USA Pro Challenge returns to Breckenridge for finishing stage in 2014
August 6, 2015
Barely more than two months after the final stage wrapped up in Denver, it's off to the races for next year's big bike event.
The USA Pro Challenge will return to Breckenridge in 2014 for the finishing stop on Stage 5 of the professional bike race.
The race will take place Aug. 18 to 24, 2014, in eight different Colorado cities. Cyclists will travel from Woodland Park to Breckenridge on Friday, Aug. 22.
CEO Shawn Hunter said the event historically puts out a request to all interested cities across the state. In years past, as many as 30 cities have put in applications to host either a start or finish stage.
“The host cities selected for the 2014 USA Pro Challenge will really highlight the majestic beauty of Colorado to our worldwide audience,” said Rick Schaden, owner of the USA Pro Challenge, in a prepared statement. “These cities are valued partners who help us continue to raise the bar for professional cycling in America.”
This year, he said, because the event stays in close contact with cities on a year-round basis, organizers sat down directly with cities that had expressed interest in 2014 and were a good match for the potential routes.
"The process saved us time and money," he said. "We were able to get to a 2014 host city roster 45 days sooner than in years past. I feel like this is the best lineup of cities in the race's history."
The town of Breckenridge has been a stop since the race began in 2011, along with Aspen. Last year, the Pro Challenge spent two days in Breckenridge, as a finish on Stage 2 and a start on Stage 3. Hunter said the Pro Challenge has a mix of alumni cities, which have been successful in the past, and new cities.
"Aspen and Breckenridge have both done wonderful jobs and really contribute to the race," he said. "As veterans, their jobs get easier because they get more and more experience."
Hunter said the majority of investment comes from the race itself; they spend about $10 million every year to produce the event. The Pro Challenge recoups a lot of that money through sponsorships, Hunter said. For individual cities, the Pro Challenge assists with finding local sponsors and fundraising to help recover out-of-pocket expenses. He said there are also the short-term and long-term effects of tourism, lodging and food and beverage sales.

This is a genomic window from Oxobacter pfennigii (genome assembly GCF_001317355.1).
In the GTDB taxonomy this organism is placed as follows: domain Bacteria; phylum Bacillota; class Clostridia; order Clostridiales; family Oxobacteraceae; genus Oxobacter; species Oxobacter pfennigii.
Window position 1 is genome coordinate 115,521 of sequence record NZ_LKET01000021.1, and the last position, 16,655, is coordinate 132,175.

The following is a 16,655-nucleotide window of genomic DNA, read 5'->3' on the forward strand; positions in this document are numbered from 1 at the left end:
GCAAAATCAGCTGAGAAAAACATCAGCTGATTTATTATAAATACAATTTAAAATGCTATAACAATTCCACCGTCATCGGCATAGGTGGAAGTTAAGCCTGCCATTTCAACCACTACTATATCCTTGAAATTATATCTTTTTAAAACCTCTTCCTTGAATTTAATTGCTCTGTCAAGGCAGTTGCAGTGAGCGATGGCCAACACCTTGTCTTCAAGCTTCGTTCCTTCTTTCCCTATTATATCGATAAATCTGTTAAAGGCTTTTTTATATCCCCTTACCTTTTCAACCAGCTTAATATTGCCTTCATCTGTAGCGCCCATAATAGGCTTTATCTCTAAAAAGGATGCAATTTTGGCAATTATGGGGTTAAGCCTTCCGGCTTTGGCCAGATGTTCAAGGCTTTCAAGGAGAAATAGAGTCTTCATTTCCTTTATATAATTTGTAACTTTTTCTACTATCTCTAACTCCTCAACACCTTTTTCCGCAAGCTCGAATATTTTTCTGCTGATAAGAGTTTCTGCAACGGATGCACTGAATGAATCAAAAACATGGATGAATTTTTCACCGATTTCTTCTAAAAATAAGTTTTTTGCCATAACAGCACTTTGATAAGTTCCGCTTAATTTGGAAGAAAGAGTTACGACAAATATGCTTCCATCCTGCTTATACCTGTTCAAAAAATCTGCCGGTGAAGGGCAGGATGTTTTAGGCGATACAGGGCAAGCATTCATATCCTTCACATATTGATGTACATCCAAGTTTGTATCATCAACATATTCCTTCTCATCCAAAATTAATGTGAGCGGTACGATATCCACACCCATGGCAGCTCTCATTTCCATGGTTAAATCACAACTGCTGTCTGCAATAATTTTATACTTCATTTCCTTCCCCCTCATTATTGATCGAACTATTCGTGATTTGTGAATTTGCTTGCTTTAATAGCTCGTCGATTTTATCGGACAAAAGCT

Kim Dykstra-DiLallo, spokesperson for the town of Breckenridge, said the town has set aside $200,000 for the 2014 race. She said they do not anticipate spending that in full.
"We're very honored to be chosen for a fourth year," she said. "We have done three different scenarios and wanted to go back to a finish. We feel confident we can put on a great finish with that money."
In each of the first two years, Breckenridge spent about $150,000 on the event. They increased the amount last year to account for both a start and finish stage.
"We'll see how sponsorship dollars come in, but we are not going to be frugal because this is a good investment," Dykstra-DiLallo said.
She said the town received widespread community support to host the race again, making it easy to say yes when asked if they would be interested in doing it again.
"We didn't sit down and say, we spent x-amount of dollars and are looking for x-amount back," she said. "This bike race is a great marketing tool for us in Breckenridge and globally for Colorado."
Kenneth Nelson, president of the Breckenridge chapter of the Colorado Restaurant Association, wrote a letter to the town council at the end of August expressing support for having the Pro Challenge event in town.
"While most of our restaurant community did not experience a daily surge in sales we believe the long-term effect upon our economy has been enhanced," he wrote.
He also expressed how the Breckenridge Restaurant Association "believes the considerable costs and efforts devoted to the Pro Challenge benefit the community" because of targeted television exposure, showcasing summer activities, being produced by whole community and not just the ski resort, contributing to community character and investing in the town more dynamically than an ad campaign.
This year also includes the first mountaintop finish at Monarch Mountain, and the final stage will be chosen in a vote from fans. The Pro Challenge is often billed as the most difficult cycling race because of the extreme inclines and altitudes.
"The host cities selected for the 2014 USA Pro Challenge will really highlight the majestic beauty of Colorado to our worldwide audience," said Rick Schaden, owner of the USA Pro Challenge, in a prepared statement. "These cities are valued partners who help us continue to raise the bar for professional cycling in America."
Additional details regarding the start and finish locations of the 2014 race, as well as the specific, detailed route will be announced in the spring.
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